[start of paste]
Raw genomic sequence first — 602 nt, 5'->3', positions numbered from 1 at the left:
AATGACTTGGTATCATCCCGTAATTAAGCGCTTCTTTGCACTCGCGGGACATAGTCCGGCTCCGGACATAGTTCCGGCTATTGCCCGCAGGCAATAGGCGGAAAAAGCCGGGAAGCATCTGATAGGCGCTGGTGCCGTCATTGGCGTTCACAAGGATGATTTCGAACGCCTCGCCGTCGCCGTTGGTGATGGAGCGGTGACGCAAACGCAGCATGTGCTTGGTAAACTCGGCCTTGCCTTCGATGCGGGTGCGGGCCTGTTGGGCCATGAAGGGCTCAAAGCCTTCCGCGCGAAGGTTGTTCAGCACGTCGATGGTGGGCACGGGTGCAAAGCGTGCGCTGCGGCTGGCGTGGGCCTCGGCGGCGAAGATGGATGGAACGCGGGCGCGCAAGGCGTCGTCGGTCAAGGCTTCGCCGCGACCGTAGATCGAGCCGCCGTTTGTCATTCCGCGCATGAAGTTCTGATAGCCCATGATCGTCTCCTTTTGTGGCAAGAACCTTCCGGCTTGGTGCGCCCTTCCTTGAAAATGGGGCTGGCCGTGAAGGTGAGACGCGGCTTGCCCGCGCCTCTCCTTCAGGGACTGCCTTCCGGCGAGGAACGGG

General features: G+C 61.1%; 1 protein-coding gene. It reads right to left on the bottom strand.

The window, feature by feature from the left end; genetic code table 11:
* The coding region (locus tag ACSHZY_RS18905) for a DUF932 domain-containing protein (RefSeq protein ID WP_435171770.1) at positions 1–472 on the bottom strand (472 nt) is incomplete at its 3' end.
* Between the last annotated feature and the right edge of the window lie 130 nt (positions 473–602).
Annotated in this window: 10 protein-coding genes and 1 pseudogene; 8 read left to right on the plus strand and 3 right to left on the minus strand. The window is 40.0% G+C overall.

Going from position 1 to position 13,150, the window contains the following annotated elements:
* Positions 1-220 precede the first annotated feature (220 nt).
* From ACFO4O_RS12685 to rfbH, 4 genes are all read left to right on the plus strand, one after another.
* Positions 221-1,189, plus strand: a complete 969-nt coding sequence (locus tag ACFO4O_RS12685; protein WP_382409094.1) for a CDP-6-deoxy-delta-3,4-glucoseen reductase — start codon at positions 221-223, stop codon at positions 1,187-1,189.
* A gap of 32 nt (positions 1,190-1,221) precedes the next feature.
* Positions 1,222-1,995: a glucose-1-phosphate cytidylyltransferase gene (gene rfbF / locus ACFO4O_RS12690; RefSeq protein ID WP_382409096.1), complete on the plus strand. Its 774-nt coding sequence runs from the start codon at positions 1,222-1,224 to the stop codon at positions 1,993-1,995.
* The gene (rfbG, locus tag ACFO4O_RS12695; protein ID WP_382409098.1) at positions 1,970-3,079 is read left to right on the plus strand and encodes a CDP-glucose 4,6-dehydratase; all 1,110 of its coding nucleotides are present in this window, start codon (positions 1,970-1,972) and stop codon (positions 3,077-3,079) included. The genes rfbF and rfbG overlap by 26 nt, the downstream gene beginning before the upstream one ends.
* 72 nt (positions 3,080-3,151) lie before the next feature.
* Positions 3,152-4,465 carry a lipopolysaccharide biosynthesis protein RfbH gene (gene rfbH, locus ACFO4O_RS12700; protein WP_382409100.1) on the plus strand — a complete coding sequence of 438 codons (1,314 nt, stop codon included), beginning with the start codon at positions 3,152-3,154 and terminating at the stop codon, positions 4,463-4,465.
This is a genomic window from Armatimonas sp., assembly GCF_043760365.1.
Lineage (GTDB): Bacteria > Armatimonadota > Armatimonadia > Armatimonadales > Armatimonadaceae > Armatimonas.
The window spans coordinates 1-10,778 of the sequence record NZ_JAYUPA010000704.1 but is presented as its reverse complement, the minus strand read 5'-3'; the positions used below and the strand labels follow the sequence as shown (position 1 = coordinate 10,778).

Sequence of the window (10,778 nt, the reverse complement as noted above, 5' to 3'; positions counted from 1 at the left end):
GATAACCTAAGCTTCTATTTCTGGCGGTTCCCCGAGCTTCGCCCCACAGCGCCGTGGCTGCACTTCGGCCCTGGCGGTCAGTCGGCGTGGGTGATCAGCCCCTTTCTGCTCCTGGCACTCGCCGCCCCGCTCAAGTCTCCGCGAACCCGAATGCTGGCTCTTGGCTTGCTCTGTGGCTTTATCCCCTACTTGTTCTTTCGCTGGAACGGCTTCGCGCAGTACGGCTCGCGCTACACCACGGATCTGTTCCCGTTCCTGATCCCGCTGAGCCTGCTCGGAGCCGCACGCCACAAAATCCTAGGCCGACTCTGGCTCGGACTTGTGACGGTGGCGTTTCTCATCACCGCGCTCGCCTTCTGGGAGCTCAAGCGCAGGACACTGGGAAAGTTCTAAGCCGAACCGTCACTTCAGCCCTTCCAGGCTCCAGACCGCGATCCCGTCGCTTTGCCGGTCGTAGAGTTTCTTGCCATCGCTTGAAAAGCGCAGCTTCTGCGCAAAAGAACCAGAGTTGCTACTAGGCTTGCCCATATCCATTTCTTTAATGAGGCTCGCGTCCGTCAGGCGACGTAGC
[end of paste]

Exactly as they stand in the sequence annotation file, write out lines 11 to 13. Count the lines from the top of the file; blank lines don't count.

* Positions 221-1,189, plus strand: a complete 969-nt coding sequence (locus tag ACFO4O_RS12685; protein WP_382409094.1) for a CDP-6-deoxy-delta-3,4-glucoseen reductase — start codon at positions 221-223, stop codon at positions 1,187-1,189.
* A gap of 32 nt (positions 1,190-1,221) precedes the next feature.
* Positions 1,222-1,995: a glucose-1-phosphate cytidylyltransferase gene (gene rfbF / locus ACFO4O_RS12690; RefSeq protein ID WP_382409096.1), complete on the plus strand. Its 774-nt coding sequence runs from the start codon at positions 1,222-1,224 to the stop codon at positions 1,993-1,995.